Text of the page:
The New type ‘wire fraud’ that’s spooking forex traders

Usually, a text message alert from a commercial bank is common for Mr Deji, a forex dealer in Lagos, Nigeria’s commercial hub. But there was something strange about this message which suggested that this was going to be a very unusual day. It was as if his eyes were failing him yet again, so he gave his phone to his wife to read out the text message he had just received.

For all his years of experience as a forex dealer, he had never received an alert for transactions he knew nothing of. So, he pondered over which of his high-profile clients must have sent him money in hard currency without informing him. It would not take long for him to come to realise that this was the first phase of a well-orchestrated scheme of forex related fraud that has caught many innocent dealers across the country.

 

Grand Heist

According to information reaching Nairametrics, the scheme starts with a routine text message alert to an unsuspecting forex dealer informing him that his account has just been credited. Unbeknownst to him, the transfer into their bank account is the first stage of a grand conspiracy of extortion from internet fraudsters, in conjunction with rogue security agents in the country.

After receiving the text message, security agents appear at the residents of the unsuspecting  alert receivers, accusing them of financial fraud. Bewildered, the victims are whisked away and locked up for financial fraud. As we were made to understand, the transfers made to the accounts of victims are often funds stolen from accounts of individuals and corporations based in Europe or the US by a conspiracy ring of wire fraudsters based in Asia, Europe and Nigeria.

Once the money is stolen, they contact their Nigerian counterparts, who provide them with accounts of victims, typically unsuspecting customers with whom they regularly trade forex . Once the account number is provided, funds are transferred into the accounts of these victims, with the intention of immediate extortion.

In one of the most intriguing form of internet wire fraud, the amount transferred into the accounts of the victims is just a decoy as they already know that it will soon be traced by Interpol and possibly returned to the original victim who was robbed.

Before Interpol swoops in, the rogue security agents and the wire ring lock up the unsuspecting victims, forcing them to cough up thousands, if not millions of naira in cash to get out of jail albeit for the time being. As the extortion continues, the account of the victim is frozen until the funds are either seized or returned to security agencies abroad.

By the time the operation is over, victims are duped of thousands of naira by people they have come to know so well.

Indictment

In July this year, a Nigerian, Fawaz Olanrewaju Animasaun was jailed for two years in the United States for defrauding East Texans and others out of nearly $1 million. According to reports,  the 27 year old Animasaun, is one of two persons named in a federal indictment for charges of aggravated identity theft and conspiracy to commit bank fraud, as well as aiding and abetting.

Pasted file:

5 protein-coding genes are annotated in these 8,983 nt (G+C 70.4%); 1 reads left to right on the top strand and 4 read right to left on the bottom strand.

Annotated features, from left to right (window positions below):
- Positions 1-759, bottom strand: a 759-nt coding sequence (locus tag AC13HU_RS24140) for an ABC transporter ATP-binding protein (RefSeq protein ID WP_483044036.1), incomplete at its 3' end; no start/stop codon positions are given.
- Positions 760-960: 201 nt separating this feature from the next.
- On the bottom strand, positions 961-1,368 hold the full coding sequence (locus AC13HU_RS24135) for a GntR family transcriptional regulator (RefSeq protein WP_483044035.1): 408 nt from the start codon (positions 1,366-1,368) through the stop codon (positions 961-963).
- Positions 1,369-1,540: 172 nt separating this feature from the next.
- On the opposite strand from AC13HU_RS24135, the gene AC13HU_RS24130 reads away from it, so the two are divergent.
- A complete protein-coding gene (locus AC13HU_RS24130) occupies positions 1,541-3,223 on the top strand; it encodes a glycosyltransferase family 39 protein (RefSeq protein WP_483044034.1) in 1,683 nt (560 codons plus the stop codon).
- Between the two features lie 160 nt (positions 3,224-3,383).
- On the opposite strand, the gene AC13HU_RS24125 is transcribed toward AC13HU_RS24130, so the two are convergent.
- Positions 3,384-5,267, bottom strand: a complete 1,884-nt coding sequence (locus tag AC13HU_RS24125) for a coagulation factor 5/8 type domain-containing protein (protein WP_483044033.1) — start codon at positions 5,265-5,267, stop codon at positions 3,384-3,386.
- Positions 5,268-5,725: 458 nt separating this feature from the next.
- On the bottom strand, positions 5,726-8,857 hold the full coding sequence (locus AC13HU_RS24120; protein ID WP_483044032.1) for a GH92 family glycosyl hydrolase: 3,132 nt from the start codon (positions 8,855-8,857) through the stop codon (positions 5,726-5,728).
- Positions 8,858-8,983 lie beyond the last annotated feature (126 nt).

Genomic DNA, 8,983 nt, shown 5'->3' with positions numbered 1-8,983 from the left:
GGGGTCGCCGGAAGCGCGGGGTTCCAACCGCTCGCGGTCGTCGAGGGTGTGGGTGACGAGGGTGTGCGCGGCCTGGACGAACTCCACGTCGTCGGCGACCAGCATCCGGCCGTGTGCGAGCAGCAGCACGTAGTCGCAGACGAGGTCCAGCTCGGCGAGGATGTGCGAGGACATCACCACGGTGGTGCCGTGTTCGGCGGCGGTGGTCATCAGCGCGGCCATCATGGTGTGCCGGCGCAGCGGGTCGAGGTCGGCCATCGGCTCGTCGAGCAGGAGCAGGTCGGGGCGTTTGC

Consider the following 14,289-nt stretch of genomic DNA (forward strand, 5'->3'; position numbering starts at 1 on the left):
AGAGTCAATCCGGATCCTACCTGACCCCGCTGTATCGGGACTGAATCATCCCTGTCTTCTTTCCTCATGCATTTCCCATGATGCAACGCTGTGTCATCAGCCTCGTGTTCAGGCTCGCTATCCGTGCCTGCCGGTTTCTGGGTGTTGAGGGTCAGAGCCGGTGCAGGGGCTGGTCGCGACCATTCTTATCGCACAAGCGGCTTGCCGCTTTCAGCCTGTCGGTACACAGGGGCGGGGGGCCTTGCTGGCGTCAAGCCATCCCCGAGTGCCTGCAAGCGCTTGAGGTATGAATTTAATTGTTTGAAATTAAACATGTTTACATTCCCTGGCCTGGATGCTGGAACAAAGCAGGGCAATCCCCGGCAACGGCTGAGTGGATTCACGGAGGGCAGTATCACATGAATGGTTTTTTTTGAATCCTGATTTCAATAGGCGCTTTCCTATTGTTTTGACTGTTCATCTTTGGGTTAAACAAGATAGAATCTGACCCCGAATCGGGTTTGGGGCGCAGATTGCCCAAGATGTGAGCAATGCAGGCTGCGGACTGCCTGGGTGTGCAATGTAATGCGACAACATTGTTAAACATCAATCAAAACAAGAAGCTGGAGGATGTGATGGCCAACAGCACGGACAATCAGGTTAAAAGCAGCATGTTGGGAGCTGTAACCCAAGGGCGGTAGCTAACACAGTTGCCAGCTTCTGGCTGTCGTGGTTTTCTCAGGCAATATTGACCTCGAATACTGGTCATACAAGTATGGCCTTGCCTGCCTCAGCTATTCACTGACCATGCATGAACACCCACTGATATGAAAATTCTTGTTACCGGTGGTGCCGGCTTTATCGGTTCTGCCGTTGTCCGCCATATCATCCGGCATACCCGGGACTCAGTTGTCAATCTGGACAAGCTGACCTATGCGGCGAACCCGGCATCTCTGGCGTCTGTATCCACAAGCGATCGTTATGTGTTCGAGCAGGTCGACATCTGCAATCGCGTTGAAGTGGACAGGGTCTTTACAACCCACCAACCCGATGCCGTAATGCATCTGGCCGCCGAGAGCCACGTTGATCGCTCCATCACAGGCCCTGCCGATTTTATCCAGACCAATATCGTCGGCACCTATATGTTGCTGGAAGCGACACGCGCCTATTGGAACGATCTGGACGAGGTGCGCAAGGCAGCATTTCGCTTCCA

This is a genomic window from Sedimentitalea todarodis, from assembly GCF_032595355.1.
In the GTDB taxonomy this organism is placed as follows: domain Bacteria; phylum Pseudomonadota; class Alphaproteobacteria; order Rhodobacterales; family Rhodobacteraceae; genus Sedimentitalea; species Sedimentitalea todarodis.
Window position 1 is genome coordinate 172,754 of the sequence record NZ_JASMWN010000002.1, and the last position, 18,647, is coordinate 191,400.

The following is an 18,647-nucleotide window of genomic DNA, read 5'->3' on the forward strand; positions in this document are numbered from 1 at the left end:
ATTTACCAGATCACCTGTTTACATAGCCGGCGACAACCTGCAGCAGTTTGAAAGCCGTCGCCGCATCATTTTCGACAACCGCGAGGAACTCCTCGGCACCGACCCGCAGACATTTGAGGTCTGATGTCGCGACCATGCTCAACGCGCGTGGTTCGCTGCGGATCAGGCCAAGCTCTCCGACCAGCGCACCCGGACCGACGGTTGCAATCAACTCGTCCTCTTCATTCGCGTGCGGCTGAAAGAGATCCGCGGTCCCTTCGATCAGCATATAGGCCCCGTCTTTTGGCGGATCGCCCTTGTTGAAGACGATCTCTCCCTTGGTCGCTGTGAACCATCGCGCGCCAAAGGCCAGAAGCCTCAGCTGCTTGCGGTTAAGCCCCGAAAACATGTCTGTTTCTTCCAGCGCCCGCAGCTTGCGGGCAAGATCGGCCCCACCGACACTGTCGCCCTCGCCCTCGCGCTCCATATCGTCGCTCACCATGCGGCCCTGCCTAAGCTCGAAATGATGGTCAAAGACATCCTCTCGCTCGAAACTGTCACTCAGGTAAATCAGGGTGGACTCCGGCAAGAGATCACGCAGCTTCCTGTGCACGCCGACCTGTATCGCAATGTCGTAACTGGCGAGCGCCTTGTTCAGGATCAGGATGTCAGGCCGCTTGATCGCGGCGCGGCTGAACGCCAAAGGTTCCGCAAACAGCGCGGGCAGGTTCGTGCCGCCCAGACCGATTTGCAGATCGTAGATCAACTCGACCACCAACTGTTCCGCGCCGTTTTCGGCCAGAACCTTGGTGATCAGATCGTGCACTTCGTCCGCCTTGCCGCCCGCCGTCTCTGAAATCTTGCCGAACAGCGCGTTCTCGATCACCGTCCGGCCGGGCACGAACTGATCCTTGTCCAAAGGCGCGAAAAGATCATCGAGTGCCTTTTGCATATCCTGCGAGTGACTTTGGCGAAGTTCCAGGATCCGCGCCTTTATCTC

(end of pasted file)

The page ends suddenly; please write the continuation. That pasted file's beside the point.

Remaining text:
The report claims the Nigerians allegedly impersonated actual account holders in emails exchanged with banking and financial services personnel. Through the email conversations, the suspects “… harvested details about the target accounts, including account balances, and obtained wire transfer instructions.”

Once they obtain the details, the information received is used to initiate a wire transfer without the account holder’s knowledge or authorization. The indictment also said that the money was moved through a series of accounts using “money mules,” or people who may or may not have known they were assisting in the transfer; The aforementioned  Mr Deji, it will appear falls into this category of mules.

Wire, Wire Economy

Internet fraud is not new to Nigeria and dates to the early nineties when 419 started. Just as it was back then, perpetrators of this crime are often celebrated locally with musicians singing praises of them at any opportunity. They splurge on expensive fashion items, luxury cars and display their wealth at expensive events. Social media has also made them very visible, with the more exuberant bunch displaying some of their wealth on Instagram and Facebook.

They are also noted for contributing to some of the massive real estate growth spurts experienced in some parts of the country, particularly the South East, South West and the Niger Delta. Some of their funds are also being laundered via small business ventures such as hotels, clubs, restaurants and dry-cleaning services.

For Deji, that experience will not deter him from carrying out his business of dealing in forex. Rather, it has shaped the way he does his business and will count as one of the risks in a career he started since losing his job in one of the Nigerian banks.